I've been recently married for the first time and my husband and I have been trying to put together a coordinated strategy for our retirement savings, including what to do with our respective retirement accounts. His story is a little wackier, but here's my question:I was a corporate consultant for 3 years in my early 20's, so I had a respectable 401(k) balance. I also opened a Roth IRAs at the time. But since then I've left for a much lower-paying job working at a private school. I rolled my 401(k) into a Rollover IRA when I left, because there were ridiculous restrictions on the investments allowed while it was under my old employer's umbrella, and have been happy with its performance so far. I've also joined the 403(b) program at my school, and I max that out. Husband has a Roth also, and we have decided to start maxing out our Roth contributions going forward, something we weren't really doing before. But I have another question - is it possible to convert my Rollover IRA into a Roth IRA, even though I already have one? And if so, should I?It seems like I should, because our tax rate is pretty darn low right now, as I make under $50K and he gets an almost tax-free stipend as a PhD student. He is getting a medical degree at the same time, too, so eventually we won't be the frugal grad-student life-types we are now - maybe moving up a number of tax brackets throughout our lives. Maybe it's better to pay taxes now. And we're just under 30, and have a long time to save. But I'm not sure what criteria or rules of thumb I should be looking at. And am I missing something big about the tax code? I don't know much about taxes at all, mine are always so simple. Or retirement? Will tax rates *always* be lower during retirement?Thanks for the help...(Chitown99)
Welcome Chitown. Glad you could join us.First, keep in mind that IRA and Roth IRA are individual accounts. Hence, you must keep yours separate from your husbands. However, in considering things like asset allocation, you can consider them collectively.You are allowed to have as many IRA and or Roth IRA accounts as you like under the law. Administrative paperwork and maintenance fees are the reason most people try to minimize the number of accounts they maintain.So yes, you can do a Roth conversion on an existing traditional IRA while you own another Roth account. You can even combine the two accounts into one if you like.As to whether or not you should, yes it depends on what your tax rate is now compared to what it is likely to be in retirement. Having a low tax rate now is an excellent reason to convert now.Tax rates are always difficult to predict in the distant future. Congress can change the law and those rates at any time. However, most of us see no reason to believe costs of government are going to go down, and income tax remains the major source of tax revenue. I would be surprised to see tax rates below 15% in retirement. And if your investments do well, careers prosper, and you have say nice pensions to retire on, tax rates of 35% or more are not uncommon.So if you are in a low tax rate now, I would take the risk and do the Roth conversion (as long as it is not so large that it puts you into a higher tax bracket). If it is a large account, then partial conversions limited by those tax brackets over a period of years might be preferable.Good luck.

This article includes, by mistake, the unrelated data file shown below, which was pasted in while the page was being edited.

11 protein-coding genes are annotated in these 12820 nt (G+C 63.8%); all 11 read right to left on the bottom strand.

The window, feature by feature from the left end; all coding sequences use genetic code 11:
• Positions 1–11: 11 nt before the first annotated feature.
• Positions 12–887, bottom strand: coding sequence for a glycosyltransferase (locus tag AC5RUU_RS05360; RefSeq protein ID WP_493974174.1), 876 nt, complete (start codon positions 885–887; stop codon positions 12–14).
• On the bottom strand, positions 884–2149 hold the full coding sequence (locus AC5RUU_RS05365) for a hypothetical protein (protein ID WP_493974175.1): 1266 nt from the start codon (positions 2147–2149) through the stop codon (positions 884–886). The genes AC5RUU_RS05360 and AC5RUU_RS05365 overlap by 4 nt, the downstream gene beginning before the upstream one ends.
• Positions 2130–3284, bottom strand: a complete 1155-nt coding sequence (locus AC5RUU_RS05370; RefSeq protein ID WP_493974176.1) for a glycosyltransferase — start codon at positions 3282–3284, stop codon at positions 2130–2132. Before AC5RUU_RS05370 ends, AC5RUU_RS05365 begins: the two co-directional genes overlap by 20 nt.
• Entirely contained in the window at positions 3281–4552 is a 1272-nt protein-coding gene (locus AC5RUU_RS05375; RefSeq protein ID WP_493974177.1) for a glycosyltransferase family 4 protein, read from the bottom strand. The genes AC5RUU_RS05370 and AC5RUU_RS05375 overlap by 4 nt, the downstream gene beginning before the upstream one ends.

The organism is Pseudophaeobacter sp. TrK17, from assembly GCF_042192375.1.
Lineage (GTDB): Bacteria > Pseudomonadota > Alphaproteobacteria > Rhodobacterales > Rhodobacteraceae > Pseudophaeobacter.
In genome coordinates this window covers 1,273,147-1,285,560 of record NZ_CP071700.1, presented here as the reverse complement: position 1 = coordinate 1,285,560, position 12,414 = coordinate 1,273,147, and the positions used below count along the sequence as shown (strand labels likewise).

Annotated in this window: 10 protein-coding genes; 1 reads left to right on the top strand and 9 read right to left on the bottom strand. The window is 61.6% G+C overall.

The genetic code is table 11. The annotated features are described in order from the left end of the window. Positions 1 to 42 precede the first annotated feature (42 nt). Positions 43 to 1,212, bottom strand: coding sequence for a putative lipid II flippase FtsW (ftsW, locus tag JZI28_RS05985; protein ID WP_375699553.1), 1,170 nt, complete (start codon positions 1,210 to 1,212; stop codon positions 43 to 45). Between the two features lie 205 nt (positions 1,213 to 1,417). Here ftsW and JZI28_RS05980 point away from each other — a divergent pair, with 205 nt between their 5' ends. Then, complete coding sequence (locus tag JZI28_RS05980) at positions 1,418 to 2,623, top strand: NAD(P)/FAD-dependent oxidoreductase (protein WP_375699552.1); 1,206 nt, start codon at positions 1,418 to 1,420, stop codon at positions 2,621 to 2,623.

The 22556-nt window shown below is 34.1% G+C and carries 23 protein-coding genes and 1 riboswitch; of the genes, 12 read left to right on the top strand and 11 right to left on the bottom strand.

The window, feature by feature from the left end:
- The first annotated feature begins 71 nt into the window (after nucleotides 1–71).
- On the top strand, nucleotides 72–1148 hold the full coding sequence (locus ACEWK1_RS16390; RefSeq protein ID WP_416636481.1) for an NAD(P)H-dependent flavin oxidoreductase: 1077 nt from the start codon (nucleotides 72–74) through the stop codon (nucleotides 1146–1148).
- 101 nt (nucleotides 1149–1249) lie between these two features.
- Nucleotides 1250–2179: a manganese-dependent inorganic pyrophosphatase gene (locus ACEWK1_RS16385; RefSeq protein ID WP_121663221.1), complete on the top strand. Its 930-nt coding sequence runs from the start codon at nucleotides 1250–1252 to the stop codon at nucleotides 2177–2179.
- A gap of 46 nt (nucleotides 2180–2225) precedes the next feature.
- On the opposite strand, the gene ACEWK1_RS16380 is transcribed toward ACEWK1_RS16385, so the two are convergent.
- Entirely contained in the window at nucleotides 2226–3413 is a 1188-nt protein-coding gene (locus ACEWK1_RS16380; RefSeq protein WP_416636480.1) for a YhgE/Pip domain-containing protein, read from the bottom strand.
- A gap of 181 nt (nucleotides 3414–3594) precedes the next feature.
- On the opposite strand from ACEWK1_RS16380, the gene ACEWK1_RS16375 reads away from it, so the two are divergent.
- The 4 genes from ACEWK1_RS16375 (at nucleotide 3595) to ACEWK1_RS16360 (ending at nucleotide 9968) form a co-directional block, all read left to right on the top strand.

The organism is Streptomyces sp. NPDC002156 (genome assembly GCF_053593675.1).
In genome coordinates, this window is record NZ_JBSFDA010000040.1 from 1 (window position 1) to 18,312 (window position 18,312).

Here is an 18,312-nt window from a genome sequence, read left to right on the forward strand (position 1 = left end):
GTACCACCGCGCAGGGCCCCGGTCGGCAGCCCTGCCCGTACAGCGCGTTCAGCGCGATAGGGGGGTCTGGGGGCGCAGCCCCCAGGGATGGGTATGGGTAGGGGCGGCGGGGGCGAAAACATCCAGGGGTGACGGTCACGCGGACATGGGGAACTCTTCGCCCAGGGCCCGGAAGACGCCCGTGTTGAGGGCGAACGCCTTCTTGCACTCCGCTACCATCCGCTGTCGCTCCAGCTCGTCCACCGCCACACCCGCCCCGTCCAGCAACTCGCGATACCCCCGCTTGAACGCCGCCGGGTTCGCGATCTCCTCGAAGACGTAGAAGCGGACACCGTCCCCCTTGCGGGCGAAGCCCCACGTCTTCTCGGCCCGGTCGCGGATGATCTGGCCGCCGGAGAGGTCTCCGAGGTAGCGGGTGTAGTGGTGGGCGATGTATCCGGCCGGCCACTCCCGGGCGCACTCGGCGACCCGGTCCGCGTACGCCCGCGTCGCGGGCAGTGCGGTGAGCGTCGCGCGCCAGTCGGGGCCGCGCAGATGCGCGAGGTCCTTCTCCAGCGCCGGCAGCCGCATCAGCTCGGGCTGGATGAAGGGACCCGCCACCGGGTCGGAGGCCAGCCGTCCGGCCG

Chitown99: "But I have another question - is it possible to convert my Rollover IRA into a Roth IRA, even though I already have one? And if so, should I?"Paul has already given you a solid response.I would like to elaborate on one issue I did not see addressed in his post. Do you have the funds to pay the taxes due on the conversion without tapping into the IRA? If not, and you keep/use some of the IRA to pay the taxes, that withdrawal will trigger a 10% penalty on the amount withdrawn, and likely make the conversion make less sense.Apart from this liquidity issue, conversion is mostly a bet about current income tax rates versus (future income tax rates or replacement taxes). For example, what if the FairTax or another national sales tax system is implemented, and you still need to pay taxes on the Roth IRA money when you spend it?Last, while a long way off in your future, IIRC, Roth IRAs currently have no required withdrawals, but regular IRAs do have an annual withdrawal requirement once you reach 70 1/2.Regards, JAFO
Thanks so much, guys, for your careful responses! Liquidity is an excellent point, especially as I didn't know about the extra 10% penalty! But luckily we still have those wedding checks sitting in our account. Perhaps their purpose in life is to pay for the conversion. The balance is not enough to bump our tax bracket, I'm pretty sure. Thanks again! Glad to be here.
Best Of |
Favorites & Replies |
Start a New Board |
My Fool |
BATS data provided in real-time. NYSE, NASDAQ and NYSEMKT data delayed 15 minutes.
Real-Time prices provided by BATS. Market data provided by Interactive Data.
Company fundamental data provided by Morningstar. Earnings Estimates, Analyst Ra